Target and the Minnehaha Creek Watershed District will study stormwater runoff from two Target properties.
Target Corp. has signed an agreement with the Minnehaha Creek Watershed District to work on new ways to reduce stormwater runoff from two of the company’s properties.
The move is part of a larger, ongoing effort to return the creek to a natural state as much as possible, especially as it flows through developed urban areas in Hopkins and St. Louis Park.
Acres of roofing and pavement line portions of the 22-mile creek that runs from Lake Minnetonka to Minnehaha Falls and the Mississippi River. Rain and snowmelt drain quickly into the creek, carrying leaves, pet waste and other pollutants, said district planner Michael Hayman.
“In urban areas you also see issues with salt and sand, and there’s obviously oil or other chemicals from vehicles,” he said.
Included in the agreement are the Knollwood SuperTarget store and parking lot on 15 acres adjacent to the creek in St. Louis Park, and a Target corporate building and parking lot on 24 acres next to Brownie Lake in Minneapolis, which flows into the Minneapolis Chain of Lakes and eventually the creek.
“We’re not saying that either of these sites is an issue,” said Hayman. “It’s really just an initial investigative phase.”
Target executives signed the agreement, called a memorandum of understanding, on March 7.
It does not require Target to make changes, but “documents mutual goals and establishes a cooperative framework” to explore whether environmental improvements might be beneficial and cost-effective.
“Efforts like this are just one example of Target’s commitment to sustainability,” company spokeswoman Jessica Stevens said in a written statement. She said it’s something to be achieved “by balancing growth with the social, environmental and economic well-being of communities.”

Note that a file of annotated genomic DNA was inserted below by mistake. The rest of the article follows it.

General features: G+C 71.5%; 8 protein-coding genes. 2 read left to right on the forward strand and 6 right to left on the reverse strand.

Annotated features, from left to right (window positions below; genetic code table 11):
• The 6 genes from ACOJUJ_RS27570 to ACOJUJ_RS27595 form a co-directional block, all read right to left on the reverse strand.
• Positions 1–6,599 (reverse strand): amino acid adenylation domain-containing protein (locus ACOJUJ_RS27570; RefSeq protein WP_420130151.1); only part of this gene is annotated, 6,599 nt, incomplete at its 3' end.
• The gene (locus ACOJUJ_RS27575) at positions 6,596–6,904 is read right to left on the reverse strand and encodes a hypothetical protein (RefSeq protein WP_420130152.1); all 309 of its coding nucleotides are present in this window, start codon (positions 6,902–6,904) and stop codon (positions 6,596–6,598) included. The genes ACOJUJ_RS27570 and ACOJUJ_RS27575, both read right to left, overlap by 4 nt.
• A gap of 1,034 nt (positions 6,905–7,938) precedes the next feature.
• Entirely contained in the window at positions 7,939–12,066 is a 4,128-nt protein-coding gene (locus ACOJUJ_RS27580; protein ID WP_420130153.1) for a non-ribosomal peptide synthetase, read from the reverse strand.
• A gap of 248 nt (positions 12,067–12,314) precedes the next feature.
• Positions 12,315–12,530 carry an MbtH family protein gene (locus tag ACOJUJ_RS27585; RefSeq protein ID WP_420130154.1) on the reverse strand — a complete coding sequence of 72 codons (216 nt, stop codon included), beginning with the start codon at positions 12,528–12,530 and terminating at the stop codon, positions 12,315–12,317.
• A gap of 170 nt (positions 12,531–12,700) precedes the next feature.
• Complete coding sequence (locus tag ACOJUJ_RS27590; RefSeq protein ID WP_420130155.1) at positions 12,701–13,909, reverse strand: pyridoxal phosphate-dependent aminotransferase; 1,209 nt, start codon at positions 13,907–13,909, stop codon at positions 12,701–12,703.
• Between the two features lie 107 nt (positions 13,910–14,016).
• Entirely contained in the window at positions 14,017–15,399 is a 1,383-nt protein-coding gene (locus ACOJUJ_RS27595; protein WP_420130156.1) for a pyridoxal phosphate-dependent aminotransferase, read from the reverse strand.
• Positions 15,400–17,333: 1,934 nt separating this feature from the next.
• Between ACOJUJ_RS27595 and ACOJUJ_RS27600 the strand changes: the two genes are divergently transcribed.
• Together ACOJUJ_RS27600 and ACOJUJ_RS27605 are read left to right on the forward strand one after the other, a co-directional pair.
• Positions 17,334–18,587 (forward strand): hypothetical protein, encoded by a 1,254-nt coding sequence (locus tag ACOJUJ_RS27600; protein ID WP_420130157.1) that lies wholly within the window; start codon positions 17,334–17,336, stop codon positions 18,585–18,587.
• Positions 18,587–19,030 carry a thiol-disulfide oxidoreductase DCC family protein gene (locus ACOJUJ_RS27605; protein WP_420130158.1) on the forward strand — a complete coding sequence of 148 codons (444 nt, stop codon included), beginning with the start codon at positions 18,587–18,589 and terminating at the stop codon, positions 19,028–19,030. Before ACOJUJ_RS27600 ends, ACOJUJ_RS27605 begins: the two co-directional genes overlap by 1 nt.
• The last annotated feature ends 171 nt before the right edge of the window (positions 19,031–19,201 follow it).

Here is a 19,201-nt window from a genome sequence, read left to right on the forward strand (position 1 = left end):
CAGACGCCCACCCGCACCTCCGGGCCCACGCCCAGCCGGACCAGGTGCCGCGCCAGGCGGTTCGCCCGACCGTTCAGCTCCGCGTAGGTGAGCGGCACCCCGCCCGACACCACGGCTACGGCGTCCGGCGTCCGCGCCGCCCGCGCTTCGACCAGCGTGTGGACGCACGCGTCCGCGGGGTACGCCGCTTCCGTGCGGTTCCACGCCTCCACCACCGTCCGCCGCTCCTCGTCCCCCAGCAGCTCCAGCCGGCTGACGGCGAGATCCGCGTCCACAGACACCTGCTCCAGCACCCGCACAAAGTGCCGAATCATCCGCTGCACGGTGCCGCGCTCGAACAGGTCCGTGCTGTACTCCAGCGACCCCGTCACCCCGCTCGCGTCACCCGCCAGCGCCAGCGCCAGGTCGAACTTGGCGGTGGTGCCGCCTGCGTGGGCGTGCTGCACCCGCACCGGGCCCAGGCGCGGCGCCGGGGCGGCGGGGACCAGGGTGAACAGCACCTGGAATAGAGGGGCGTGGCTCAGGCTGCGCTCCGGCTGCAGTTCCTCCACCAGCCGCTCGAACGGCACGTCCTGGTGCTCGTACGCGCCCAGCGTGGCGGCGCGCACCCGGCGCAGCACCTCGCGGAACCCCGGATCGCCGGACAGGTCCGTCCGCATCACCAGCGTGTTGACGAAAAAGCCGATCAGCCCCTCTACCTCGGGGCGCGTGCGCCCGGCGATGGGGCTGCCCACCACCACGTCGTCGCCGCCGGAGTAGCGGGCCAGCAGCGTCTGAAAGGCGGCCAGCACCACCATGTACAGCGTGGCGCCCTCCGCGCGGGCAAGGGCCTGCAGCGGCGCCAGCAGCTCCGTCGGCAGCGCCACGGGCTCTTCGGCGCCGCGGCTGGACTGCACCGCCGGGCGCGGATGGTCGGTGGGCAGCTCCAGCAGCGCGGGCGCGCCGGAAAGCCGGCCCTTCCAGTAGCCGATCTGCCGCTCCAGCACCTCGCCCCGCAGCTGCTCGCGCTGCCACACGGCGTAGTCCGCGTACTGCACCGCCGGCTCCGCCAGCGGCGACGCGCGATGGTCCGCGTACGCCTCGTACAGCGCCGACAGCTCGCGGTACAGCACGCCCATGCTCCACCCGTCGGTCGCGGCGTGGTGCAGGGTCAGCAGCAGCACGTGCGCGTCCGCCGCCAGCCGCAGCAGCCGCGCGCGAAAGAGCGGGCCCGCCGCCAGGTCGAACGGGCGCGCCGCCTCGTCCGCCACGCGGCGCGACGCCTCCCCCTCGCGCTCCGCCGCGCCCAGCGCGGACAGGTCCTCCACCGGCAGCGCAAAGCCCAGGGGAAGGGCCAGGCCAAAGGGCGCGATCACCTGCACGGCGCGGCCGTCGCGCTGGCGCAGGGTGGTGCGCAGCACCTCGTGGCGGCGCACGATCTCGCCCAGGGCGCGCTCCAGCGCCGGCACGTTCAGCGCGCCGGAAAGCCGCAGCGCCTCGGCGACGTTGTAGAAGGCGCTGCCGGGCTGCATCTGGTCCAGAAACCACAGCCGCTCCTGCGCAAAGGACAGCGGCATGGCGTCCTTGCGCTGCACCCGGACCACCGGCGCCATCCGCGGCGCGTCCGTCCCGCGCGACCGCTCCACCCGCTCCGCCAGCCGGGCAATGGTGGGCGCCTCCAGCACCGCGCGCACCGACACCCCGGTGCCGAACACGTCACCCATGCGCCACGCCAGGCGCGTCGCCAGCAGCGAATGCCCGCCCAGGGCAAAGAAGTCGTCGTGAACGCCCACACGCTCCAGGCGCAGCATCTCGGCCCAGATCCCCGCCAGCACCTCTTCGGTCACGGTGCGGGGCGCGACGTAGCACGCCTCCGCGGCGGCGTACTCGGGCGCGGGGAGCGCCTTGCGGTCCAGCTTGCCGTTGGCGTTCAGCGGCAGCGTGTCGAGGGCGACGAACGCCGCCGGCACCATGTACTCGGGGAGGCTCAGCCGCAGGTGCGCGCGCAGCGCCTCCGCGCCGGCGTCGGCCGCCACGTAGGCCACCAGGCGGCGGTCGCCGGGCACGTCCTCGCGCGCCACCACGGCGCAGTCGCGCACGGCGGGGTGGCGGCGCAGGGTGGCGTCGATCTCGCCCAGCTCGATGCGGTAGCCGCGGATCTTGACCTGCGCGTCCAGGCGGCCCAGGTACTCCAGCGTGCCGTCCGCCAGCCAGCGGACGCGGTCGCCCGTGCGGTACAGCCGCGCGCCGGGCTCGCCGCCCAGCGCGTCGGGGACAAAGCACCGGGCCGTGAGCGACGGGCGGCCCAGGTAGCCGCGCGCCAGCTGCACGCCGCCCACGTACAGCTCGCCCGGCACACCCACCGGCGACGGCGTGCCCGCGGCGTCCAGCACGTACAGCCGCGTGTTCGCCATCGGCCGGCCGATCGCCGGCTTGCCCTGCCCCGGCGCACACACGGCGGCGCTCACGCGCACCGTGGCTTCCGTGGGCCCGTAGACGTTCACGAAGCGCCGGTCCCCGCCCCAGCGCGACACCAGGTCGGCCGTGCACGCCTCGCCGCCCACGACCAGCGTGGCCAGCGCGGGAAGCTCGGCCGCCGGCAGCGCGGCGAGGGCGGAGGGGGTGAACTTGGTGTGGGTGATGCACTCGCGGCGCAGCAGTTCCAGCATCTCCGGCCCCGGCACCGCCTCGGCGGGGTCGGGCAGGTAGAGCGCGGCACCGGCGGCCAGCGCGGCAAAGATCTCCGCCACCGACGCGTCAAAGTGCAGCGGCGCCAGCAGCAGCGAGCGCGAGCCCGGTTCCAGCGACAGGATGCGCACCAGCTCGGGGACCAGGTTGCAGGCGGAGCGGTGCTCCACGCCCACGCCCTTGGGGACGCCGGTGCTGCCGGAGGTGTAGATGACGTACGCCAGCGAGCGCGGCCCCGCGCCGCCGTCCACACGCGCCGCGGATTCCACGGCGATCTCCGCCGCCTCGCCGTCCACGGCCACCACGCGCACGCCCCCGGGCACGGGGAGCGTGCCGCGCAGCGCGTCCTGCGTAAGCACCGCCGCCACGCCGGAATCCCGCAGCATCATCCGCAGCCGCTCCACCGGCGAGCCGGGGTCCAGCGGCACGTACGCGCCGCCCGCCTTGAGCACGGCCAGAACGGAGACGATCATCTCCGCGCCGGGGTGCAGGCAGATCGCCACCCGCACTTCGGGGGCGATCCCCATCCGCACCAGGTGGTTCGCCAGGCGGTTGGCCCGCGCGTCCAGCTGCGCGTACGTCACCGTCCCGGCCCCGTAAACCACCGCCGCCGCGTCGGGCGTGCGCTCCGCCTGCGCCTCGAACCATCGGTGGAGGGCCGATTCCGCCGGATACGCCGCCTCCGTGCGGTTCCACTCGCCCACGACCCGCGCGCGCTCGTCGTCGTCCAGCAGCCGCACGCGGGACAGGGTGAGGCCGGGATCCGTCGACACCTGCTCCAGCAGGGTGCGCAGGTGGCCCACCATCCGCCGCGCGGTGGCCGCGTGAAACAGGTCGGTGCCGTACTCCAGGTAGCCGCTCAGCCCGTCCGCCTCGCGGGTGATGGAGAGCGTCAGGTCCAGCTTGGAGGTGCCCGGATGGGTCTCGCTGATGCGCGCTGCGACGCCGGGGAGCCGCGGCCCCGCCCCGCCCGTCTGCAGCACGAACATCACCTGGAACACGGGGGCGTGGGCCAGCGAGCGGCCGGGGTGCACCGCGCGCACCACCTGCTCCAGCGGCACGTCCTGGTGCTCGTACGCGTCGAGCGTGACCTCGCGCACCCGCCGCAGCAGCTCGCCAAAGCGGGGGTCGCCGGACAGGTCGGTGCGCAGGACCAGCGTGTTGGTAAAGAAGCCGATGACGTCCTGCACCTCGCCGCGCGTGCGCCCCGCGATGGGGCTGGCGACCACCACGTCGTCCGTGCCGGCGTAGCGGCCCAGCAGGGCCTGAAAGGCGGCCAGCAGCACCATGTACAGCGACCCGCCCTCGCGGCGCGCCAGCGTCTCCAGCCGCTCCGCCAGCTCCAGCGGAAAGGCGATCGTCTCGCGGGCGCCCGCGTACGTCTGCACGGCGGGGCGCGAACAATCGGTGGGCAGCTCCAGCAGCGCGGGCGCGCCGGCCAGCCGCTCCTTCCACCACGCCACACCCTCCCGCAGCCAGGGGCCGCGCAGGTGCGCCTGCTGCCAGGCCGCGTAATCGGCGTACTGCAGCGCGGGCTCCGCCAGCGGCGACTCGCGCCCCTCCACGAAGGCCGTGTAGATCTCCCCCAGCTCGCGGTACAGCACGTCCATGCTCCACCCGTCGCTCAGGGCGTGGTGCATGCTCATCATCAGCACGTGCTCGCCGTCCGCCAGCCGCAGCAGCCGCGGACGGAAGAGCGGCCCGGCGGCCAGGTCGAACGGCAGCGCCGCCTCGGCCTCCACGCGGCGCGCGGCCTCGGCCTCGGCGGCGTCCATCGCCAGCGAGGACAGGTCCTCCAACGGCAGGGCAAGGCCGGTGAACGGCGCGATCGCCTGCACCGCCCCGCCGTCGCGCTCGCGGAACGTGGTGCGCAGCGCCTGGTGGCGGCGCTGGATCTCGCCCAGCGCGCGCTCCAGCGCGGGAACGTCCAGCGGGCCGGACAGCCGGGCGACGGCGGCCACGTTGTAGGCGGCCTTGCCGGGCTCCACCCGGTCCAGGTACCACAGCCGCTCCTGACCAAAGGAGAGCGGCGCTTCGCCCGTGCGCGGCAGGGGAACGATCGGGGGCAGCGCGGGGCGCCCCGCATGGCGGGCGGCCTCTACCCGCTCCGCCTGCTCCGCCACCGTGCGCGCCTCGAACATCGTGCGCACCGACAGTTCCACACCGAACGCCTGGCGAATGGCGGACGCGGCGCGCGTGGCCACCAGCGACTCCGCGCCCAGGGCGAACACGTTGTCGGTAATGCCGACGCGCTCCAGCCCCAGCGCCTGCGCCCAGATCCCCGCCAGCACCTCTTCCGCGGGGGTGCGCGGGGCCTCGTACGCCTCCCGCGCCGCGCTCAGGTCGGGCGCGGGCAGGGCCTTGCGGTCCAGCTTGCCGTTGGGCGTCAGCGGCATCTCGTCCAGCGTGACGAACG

First step: investigation
Under the arrangement, watershed district scientists will spend much of 2013 collecting information about the sites, including how much runoff there is and data about soils and topography. The goal is to identify whether it is feasible to reduce impact on the creek by reducing, collecting or purifying runoff, Hayman said.
Strategies used elsewhere have included underground storage detention, replacing hard surfaces with porous ones and building ponds and vegetative buffers.
Cutting down on flooding
In addition to improving water quality, another goal is to reduce localized flooding and the tendency of the creek to rapidly rise and fall during periods of heavy rain, Hayman said.
Stevens said Target has completed similar projects in Cottage Grove and Lino Lakes, but she did not provide details.
Hayman said Target is one of several partners to work with the watershed district. Methodist Hospital and the cities of Hopkins and St. Louis Park have cooperated in efforts to re-establish natural curves in the creek to slow it down, and to expand municipal parks and open spaces along its banks.
The agreement with Target stipulates that at the end of the project’s first phase, the district will collaborate with the company to discuss conceptual designs for improvements, including what might be feasible in terms of techniques, costs and timing.
If agreement is reached on those issues, projects at the two sites could be implemented in a second phase during 2014 and 2015.